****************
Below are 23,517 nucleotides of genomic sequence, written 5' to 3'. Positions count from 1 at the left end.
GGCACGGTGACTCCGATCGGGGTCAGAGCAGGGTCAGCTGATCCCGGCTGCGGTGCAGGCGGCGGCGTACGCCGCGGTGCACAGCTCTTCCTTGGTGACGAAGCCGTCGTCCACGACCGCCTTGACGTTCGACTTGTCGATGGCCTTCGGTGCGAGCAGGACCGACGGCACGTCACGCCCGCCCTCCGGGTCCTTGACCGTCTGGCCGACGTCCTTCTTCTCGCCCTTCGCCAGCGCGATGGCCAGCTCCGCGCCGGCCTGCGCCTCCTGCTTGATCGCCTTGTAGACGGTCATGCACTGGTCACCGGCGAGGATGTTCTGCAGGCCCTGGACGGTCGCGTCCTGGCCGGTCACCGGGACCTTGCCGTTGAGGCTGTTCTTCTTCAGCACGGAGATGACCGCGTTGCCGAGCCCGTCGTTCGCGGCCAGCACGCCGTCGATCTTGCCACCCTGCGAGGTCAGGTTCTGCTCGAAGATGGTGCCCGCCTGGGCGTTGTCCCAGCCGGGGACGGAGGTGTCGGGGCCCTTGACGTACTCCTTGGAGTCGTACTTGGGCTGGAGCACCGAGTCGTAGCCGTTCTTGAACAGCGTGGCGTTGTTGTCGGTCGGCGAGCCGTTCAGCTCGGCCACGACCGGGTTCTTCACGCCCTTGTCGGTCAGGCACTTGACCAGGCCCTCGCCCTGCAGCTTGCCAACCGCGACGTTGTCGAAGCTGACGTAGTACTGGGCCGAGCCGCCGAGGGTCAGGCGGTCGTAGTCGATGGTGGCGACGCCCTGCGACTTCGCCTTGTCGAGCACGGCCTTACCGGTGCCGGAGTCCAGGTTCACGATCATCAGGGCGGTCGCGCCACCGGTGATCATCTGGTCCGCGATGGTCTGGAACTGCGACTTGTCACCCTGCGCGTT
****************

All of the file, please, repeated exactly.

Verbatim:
Below are 23,517 nucleotides of genomic sequence, written 5' to 3'. Positions count from 1 at the left end.
GGCACGGTGACTCCGATCGGGGTCAGAGCAGGGTCAGCTGATCCCGGCTGCGGTGCAGGCGGCGGCGTACGCCGCGGTGCACAGCTCTTCCTTGGTGACGAAGCCGTCGTCCACGACCGCCTTGACGTTCGACTTGTCGATGGCCTTCGGTGCGAGCAGGACCGACGGCACGTCACGCCCGCCCTCCGGGTCCTTGACCGTCTGGCCGACGTCCTTCTTCTCGCCCTTCGCCAGCGCGATGGCCAGCTCCGCGCCGGCCTGCGCCTCCTGCTTGATCGCCTTGTAGACGGTCATGCACTGGTCACCGGCGAGGATGTTCTGCAGGCCCTGGACGGTCGCGTCCTGGCCGGTCACCGGGACCTTGCCGTTGAGGCTGTTCTTCTTCAGCACGGAGATGACCGCGTTGCCGAGCCCGTCGTTCGCGGCCAGCACGCCGTCGATCTTGCCACCCTGCGAGGTCAGGTTCTGCTCGAAGATGGTGCCCGCCTGGGCGTTGTCCCAGCCGGGGACGGAGGTGTCGGGGCCCTTGACGTACTCCTTGGAGTCGTACTTGGGCTGGAGCACCGAGTCGTAGCCGTTCTTGAACAGCGTGGCGTTGTTGTCGGTCGGCGAGCCGTTCAGCTCGGCCACGACCGGGTTCTTCACGCCCTTGTCGGTCAGGCACTTGACCAGGCCCTCGCCCTGCAGCTTGCCAACCGCGACGTTGTCGAAGCTGACGTAGTACTGGGCCGAGCCGCCGAGGGTCAGGCGGTCGTAGTCGATGGTGGCGACGCCCTGCGACTTCGCCTTGTCGAGCACGGCCTTACCGGTGCCGGAGTCCAGGTTCACGATCATCAGGGCGGTCGCGCCACCGGTGATCATCTGGTCCGCGATGGTCTGGAACTGCGACTTGTCACCCTGCGCGTT